A player will often downplay an injury. If he doesn't make himself play, he may risk losing his starting position or even his place on the roster. Most young pros are in superb condition and thus would be expected to have a faster recovery period than the average Joe. There are risks in any sport, and while a pro knows these risks, he often thinks that "it can't happen to me." And a surgical repair is generally not "as good as new" and carries a higher risk of reinjury.
Finally, doctors are not infallible. If the physician truly puts forth his best effort with no malicious intent or negligence, how can he be held responsible if a repair is not perfect?
SCOTT KELLER, Bartlett, Tenn.
The concept of a major league team doctor is an anachronism that should be eliminated. Today any major league athlete can easily afford his own physician, who will protect his interests as well as his confidences. Trusting his employer's physician makes as little sense as trusting his employer's lawyer.
ISAAC STEVEN HERSCHKOPF, M.D.
Faculty, N.Y.U. School of Medicine
New York City
There's no accounting for taste, of course, but I disagree with SI's evaluation of the 1976-81 Chicago White Sox uniforms (SCORECARD, Nov. 6). True, the collars were a mistake (as were the shorts once worn as part of that ensemble). Otherwise, these much-maligned outfits re-created an elegant design that dates back to '02. At a time when the Cleveland Indians marred the World Series with their unbalanced uniforms of blue shirts and gray pants, and many uniforms are being designed for their attractiveness as street-gang paraphernalia, it's refreshing to remember when Sox owner Bill Veeck ignored then current fads and paid homage instead to uniform traditions.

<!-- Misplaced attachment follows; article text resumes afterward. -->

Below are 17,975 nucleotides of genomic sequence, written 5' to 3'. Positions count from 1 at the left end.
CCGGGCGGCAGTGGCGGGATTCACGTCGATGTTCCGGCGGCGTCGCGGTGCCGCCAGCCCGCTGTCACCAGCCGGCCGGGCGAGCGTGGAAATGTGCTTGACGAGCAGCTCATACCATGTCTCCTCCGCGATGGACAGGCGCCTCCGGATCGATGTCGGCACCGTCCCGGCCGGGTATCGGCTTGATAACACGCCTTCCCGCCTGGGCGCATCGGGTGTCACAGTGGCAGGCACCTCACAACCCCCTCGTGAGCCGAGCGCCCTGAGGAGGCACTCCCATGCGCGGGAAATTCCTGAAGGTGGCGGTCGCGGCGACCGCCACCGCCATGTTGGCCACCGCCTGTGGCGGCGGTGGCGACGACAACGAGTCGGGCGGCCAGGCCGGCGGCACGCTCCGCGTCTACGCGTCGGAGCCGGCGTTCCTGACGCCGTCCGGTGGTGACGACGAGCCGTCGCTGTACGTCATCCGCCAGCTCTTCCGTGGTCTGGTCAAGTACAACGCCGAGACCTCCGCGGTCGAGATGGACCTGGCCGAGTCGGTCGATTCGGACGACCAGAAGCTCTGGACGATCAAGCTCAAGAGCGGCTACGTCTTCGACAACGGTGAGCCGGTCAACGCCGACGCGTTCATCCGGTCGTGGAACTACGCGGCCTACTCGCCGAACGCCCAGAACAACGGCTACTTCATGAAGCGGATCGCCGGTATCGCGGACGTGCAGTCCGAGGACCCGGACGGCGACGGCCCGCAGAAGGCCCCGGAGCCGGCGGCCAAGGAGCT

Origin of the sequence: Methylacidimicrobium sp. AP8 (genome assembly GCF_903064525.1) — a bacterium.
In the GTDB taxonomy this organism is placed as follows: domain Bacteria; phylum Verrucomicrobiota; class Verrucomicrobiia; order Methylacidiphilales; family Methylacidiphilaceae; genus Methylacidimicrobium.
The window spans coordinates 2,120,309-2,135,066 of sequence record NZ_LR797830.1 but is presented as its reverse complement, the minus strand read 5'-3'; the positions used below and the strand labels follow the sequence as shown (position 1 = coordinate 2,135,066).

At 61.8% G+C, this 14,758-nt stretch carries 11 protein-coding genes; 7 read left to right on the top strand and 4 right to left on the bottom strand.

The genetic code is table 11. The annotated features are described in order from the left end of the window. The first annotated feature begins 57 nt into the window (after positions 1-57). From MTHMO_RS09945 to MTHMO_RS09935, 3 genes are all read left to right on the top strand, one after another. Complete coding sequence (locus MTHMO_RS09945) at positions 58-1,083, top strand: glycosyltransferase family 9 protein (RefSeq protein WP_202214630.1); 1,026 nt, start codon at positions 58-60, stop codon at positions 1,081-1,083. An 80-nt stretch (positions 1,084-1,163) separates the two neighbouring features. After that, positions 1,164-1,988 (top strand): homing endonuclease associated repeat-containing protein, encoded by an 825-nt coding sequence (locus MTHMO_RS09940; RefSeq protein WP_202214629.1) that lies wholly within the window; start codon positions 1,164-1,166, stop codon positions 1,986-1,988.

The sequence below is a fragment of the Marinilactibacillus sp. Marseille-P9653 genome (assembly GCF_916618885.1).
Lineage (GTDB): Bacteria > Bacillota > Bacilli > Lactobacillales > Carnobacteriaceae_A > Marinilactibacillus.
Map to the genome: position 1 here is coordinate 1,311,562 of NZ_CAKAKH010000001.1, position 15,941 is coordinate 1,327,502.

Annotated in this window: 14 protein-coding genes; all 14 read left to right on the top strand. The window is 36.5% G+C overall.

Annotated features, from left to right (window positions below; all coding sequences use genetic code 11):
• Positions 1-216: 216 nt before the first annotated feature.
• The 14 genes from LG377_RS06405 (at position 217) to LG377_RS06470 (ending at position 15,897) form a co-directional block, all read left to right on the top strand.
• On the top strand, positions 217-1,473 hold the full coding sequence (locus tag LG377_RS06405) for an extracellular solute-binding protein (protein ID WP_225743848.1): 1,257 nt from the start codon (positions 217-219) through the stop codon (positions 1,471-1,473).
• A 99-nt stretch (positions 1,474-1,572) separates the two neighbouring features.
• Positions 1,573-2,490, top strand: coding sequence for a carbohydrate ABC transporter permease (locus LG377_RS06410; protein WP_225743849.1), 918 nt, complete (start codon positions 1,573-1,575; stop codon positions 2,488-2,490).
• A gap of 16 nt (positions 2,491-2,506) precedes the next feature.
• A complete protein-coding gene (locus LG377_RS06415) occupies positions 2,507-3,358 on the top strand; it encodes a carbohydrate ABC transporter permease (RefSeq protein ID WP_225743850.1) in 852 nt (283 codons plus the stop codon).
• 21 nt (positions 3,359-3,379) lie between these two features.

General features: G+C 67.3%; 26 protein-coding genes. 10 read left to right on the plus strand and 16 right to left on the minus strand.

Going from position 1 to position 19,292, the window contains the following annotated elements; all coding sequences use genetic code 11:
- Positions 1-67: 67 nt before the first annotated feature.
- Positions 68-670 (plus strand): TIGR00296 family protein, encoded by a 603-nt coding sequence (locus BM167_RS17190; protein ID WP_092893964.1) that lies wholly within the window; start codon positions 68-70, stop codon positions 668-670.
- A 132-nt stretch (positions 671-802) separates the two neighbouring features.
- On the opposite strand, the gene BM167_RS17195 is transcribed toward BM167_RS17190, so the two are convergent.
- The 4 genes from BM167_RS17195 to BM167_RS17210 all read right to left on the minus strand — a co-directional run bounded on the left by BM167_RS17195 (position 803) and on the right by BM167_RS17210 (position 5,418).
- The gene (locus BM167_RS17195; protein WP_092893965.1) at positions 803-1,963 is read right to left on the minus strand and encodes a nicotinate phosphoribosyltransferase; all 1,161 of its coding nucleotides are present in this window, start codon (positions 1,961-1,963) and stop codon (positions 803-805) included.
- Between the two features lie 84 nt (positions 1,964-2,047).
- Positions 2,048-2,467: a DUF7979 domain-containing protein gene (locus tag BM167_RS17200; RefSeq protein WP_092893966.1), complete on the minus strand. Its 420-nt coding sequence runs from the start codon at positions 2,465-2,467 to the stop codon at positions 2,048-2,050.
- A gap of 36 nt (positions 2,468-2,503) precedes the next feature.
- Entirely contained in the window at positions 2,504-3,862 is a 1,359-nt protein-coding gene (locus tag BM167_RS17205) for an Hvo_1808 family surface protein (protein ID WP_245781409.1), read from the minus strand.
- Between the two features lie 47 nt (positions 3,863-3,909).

TOM BIERBAUM, Erie, Pa.
I was surprised that the list of unbreakable NFL records compiled by your panel of five longtime football observers (INSIDE THE NFL, Nov. 20) omitted Paul Hornung's 35-year-old single-season scoring record of 176 points for the Green Bay Packers. In a display of talents not likely to be seen again, he scored 12 points receiving, 78 points rushing and 86 points kicking.
JERRY E. LYNCH, Port Huron, Mich.